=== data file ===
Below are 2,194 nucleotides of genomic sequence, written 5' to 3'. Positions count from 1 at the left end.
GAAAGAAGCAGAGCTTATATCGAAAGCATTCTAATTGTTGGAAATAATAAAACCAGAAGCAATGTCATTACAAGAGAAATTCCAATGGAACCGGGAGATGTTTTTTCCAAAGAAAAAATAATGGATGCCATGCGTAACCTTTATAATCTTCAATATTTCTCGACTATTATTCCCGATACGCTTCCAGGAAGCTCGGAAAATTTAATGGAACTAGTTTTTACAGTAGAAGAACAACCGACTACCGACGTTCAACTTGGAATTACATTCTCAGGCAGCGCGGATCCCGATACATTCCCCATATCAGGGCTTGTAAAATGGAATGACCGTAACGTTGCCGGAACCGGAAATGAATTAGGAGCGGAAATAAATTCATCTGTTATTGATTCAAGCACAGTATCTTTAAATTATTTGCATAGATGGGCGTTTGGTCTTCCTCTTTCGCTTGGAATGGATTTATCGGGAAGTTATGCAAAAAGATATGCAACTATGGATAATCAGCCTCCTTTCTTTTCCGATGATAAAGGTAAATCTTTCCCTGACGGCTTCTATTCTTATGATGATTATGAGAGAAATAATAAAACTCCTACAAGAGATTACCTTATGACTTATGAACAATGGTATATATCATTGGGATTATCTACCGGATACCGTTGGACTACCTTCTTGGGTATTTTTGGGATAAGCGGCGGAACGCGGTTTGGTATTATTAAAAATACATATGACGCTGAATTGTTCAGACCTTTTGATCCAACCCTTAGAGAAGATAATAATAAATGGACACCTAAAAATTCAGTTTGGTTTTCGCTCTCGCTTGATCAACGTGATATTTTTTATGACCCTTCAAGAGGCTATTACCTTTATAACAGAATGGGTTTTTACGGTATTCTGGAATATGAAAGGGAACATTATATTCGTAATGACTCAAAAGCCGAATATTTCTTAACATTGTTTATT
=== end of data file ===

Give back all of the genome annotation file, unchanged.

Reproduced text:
Below are 2,194 nucleotides of genomic sequence, written 5' to 3'. Positions count from 1 at the left end.
GAAAGAAGCAGAGCTTATATCGAAAGCATTCTAATTGTTGGAAATAATAAAACCAGAAGCAATGTCATTACAAGAGAAATTCCAATGGAACCGGGAGATGTTTTTTCCAAAGAAAAAATAATGGATGCCATGCGTAACCTTTATAATCTTCAATATTTCTCGACTATTATTCCCGATACGCTTCCAGGAAGCTCGGAAAATTTAATGGAACTAGTTTTTACAGTAGAAGAACAACCGACTACCGACGTTCAACTTGGAATTACATTCTCAGGCAGCGCGGATCCCGATACATTCCCCATATCAGGGCTTGTAAAATGGAATGACCGTAACGTTGCCGGAACCGGAAATGAATTAGGAGCGGAAATAAATTCATCTGTTATTGATTCAAGCACAGTATCTTTAAATTATTTGCATAGATGGGCGTTTGGTCTTCCTCTTTCGCTTGGAATGGATTTATCGGGAAGTTATGCAAAAAGATATGCAACTATGGATAATCAGCCTCCTTTCTTTTCCGATGATAAAGGTAAATCTTTCCCTGACGGCTTCTATTCTTATGATGATTATGAGAGAAATAATAAAACTCCTACAAGAGATTACCTTATGACTTATGAACAATGGTATATATCATTGGGATTATCTACCGGATACCGTTGGACTACCTTCTTGGGTATTTTTGGGATAAGCGGCGGAACGCGGTTTGGTATTATTAAAAATACATATGACGCTGAATTGTTCAGACCTTTTGATCCAACCCTTAGAGAAGATAATAATAAATGGACACCTAAAAATTCAGTTTGGTTTTCGCTCTCGCTTGATCAACGTGATATTTTTTATGACCCTTCAAGAGGCTATTACCTTTATAACAGAATGGGTTTTTACGGTATTCTGGAATATGAAAGGGAACATTATATTCGTAATGACTCAAAAGCCGAATATTTCTTAACATTGTTTATT